Even if war with China never comes, the slow and steady seizure of surrounding island bases (or construction of artificial ones) will eventually put the Chinese in a position of being able to dictate their desires to Taiwan under threat of blockade.  The geopolitical implications of this are obvious.  China can simply “starve” Taiwan into submission and reunification.

Viewed from a military strategy perspective, China’s actions in the South and East China Seas are not only understandable but logical and predictable.  We simply need to acknowledge the reality and choose our response.


(1)The Daily Beast website, “Now China Wants Okinawa, Site of U.S. Bases in Japan”, Gordon Chang, 31-Dec-2015,

(2)The Guardian website, “China lays claim to Okinawa as territory dispute with Japan escalates”, Justin McCurry, 15-May-2013,


  1. There is a 3rd reason why seizing Taiwan at the start of any conflict with the US makes sense to Chinese leaders. Seizing Taiwan would be expected to produce an outpouring of patriotic support from the people of China and provide a cover for any negative impact from any conflict with the US or other Asian powers (i.e. Japan or India).

    The political angle of any seizure of Taiwan can not be ignored.

  2. You make an excellent comment. The only thing I can think that would help us counter it is if we could base a fair amount of purchased SSK's in Japan. They could (theoretically) help play hell with an invasion fleet. But beyond that it would be tough to get any sort of aid to the island.

    What I don't understand is why China would go through the trouble of doing this. By being patient and waiting, and appearing to be less aggressive, they likely will get what they want. The Taiwanese population, from what I've read, isn't necessarily completely anti-Chinese.

    Yes, they'd have to wait longer; and 'sell their brand' in Taiwan. But that would be much cheaper both in direct and 'soft' costs than going to war over this.

    1. "What I don't understand is why China would go through the trouble of doing this."

      China is not doing this just for Taiwan. China is aimed at global domination. Taiwan is just a minor piece of the puzzle. The first and second island chains are just stepping stones to much bigger objectives.

    2. What evidence do you have that China's goal is global domination and not regional hegemony and global respect.

    3. I have a copy of their secret global domination plan.

    4. Jim..there is a historical background, as to go-hard or go-soft on small states in between bigs, in the context of multi-bigs competition. (one suggestion to all who wants to understand Chinese geostrategic philosophy, one must digest the historical records/text of the Spring-Autumn-Warring-Period. Not just the Art-of-War, but why such philosophy was born)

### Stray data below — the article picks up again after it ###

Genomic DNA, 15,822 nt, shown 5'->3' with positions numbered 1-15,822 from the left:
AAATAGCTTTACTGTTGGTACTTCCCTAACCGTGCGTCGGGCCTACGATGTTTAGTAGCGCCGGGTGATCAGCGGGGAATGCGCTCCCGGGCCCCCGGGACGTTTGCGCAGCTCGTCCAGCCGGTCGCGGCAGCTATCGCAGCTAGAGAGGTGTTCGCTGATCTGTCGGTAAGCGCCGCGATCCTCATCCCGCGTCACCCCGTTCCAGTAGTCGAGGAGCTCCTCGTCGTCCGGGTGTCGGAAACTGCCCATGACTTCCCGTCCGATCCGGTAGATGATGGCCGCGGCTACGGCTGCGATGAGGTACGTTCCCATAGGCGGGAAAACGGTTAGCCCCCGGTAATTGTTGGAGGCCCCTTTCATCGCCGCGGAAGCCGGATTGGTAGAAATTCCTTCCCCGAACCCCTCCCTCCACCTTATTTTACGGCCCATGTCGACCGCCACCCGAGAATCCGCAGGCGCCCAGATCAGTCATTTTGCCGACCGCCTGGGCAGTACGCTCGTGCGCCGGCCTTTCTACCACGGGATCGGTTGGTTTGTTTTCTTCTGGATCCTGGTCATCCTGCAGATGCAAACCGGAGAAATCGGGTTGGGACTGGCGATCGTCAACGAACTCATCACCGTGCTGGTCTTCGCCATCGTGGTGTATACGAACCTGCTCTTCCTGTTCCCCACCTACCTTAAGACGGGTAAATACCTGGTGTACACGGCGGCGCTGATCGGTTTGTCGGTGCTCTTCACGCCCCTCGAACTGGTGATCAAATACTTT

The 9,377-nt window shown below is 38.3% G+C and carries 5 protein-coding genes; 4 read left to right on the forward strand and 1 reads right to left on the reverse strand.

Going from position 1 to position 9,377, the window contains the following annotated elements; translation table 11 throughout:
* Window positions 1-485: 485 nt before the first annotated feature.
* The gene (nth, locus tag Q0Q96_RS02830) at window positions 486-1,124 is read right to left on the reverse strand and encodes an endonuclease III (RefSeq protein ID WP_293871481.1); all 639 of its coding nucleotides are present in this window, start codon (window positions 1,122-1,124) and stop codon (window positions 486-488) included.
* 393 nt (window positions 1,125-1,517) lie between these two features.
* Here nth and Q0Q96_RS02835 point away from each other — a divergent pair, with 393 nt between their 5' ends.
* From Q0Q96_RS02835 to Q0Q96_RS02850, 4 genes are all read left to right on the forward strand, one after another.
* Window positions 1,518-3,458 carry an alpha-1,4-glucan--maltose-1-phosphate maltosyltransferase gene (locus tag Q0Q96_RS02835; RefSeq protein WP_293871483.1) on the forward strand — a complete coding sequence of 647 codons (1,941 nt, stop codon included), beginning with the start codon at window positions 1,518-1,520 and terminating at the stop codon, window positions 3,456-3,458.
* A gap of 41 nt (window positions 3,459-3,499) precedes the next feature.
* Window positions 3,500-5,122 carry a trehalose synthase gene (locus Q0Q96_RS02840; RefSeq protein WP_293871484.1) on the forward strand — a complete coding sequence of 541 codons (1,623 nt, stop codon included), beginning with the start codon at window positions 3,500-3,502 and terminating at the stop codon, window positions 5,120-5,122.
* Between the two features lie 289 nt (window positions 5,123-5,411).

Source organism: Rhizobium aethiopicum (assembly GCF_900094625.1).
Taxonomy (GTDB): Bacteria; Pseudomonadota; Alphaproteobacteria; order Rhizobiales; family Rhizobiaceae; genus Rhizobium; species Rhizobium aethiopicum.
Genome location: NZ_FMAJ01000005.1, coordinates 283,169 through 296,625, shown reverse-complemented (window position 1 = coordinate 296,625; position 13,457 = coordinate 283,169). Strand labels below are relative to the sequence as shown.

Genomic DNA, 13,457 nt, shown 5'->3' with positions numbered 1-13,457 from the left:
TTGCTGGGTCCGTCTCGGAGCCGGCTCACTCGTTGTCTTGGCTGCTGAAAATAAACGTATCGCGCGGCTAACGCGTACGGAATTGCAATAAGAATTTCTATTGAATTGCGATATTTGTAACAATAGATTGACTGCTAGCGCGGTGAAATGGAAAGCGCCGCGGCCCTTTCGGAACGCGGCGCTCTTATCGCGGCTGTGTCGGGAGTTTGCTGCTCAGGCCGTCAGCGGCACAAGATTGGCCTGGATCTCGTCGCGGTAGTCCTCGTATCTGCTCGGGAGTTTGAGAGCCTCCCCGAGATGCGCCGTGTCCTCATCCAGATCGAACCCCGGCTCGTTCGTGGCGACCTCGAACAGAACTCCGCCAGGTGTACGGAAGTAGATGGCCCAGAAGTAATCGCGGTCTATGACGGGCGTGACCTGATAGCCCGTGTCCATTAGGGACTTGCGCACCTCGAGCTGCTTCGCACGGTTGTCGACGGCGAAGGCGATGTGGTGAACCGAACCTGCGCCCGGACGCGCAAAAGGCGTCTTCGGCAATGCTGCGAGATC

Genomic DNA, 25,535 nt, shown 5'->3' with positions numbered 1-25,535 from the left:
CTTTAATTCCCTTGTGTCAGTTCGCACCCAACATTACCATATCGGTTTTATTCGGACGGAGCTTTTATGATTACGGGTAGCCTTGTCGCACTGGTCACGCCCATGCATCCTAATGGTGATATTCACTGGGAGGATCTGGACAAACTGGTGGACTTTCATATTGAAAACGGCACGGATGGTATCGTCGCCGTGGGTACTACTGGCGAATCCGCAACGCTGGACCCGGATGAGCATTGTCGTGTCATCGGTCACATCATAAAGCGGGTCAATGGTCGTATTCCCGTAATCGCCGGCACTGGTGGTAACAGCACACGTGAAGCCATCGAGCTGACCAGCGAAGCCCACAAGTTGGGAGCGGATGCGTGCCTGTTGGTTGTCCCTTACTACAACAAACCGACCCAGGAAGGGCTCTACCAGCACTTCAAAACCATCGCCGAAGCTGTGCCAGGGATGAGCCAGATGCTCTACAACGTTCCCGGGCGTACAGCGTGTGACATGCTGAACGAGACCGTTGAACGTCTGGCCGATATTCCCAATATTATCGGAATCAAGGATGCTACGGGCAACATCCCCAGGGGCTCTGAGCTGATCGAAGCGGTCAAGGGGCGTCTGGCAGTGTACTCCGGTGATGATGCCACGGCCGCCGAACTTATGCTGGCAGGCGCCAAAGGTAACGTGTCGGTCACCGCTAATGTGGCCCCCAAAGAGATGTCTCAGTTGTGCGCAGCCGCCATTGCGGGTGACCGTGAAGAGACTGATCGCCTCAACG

The background: Before Qin was China's first united empire, it was one of 5-7 co-equal kingdoms jousting for superiority (or headship), with a mix of smaller states, stuck among the bigs. When the Qin king asked his advisers on diplomacy: there were two schools of thoughts: 'befriends anear/be hard on afar' and vice versa. The intuitive way was the first route; however, the adviser of 2nd route (befriends afar/be hard on anear) said: the first route gives leeway to the smaller states to play bigs off each other; the 2nd route buys/cuts off other bigs' support (to the smaller states) and forces the small alone to face/yield to Qin's reach. Qin king (and his offspring) took the 2nd route.

      The modern tactical version has a slight alteration, instead of big-stick alone; it is big-stick-with-bigger-carrot to the smaller state.

  3. At Potsdam and in other post-WWII agreements, Japan agreed to give up all of its colonies upon surrender, to include Taiwan and the Ryukyus. Okinawa remained an American military territory until 1972. The USA did not grant independence knowing the locals would kick the US military off these islands, so the US gave them back to Tokyo, over the objections of China, Russia and others because Japan had invaded Okinawa in 1872.

    Invading Taiwan, which only has three landing spots, all well fortified, would require a force larger than ours on D-Day, and China would gain little. It is simply absorbing it economically, and they are now major trading partners.

    No one thinks any nation wants to create a 10 million man force to invade China, to include the USA. What would be gained for a lost American generation with four million dead GIs?

    1. "What would be gained for a lost American generation with four million dead GIs?"

      Who, besides you, is calling for an invasion of China??? Why would you even suggest such a thing? I don't think you've thought this through clearly.

    2. You suggested this in your opening:

      Taiwan is too close to China for the Chinese to allow it to possibly be used as a military base of attack on China. Thus, Taiwan must be seized at the outset of hostilities.

    3. Yeah ... Where in that did you get the idea that we should invade China?

      Are you serious about wanting to invade China or are you making a point of some sort?

    4. China has hundreds of short and medium range surface-to-surface missiles that would, presumably, be used to soften Taiwan's defenses prior to any assault. Plus, China is starting to field a their Y-20, a large 4-engine strategic transport, similar to our C-17. A couple hundred of those would make an airborne assault a credible threat.

    5. Can't remember the source, but I do recall that China had some special requirements for their domestic car carriering fleet that would allow them to transport armored vehicles instead.

    6. You are correct. China is a country preparing for a major war and there are only two potential enemies and only one of those is a near term threat.

  4. If China ever wars on Taiwan, it will be a consolation prize (China-Taiwan unification) of a failed dream (China rise) resulting from long series of failed Chinese statecraft.

    Barring any black swan events (of smalls initiating fights between the US-China), I'm still seeing China's progression (i.e. belt & road) and diffusing of US-China conflict (i.e. Xi-Trump deal) on its path to its goal. There will have to be a myriad of'symptoms' of failed Chinese diplomatic policies long before we see US-China war.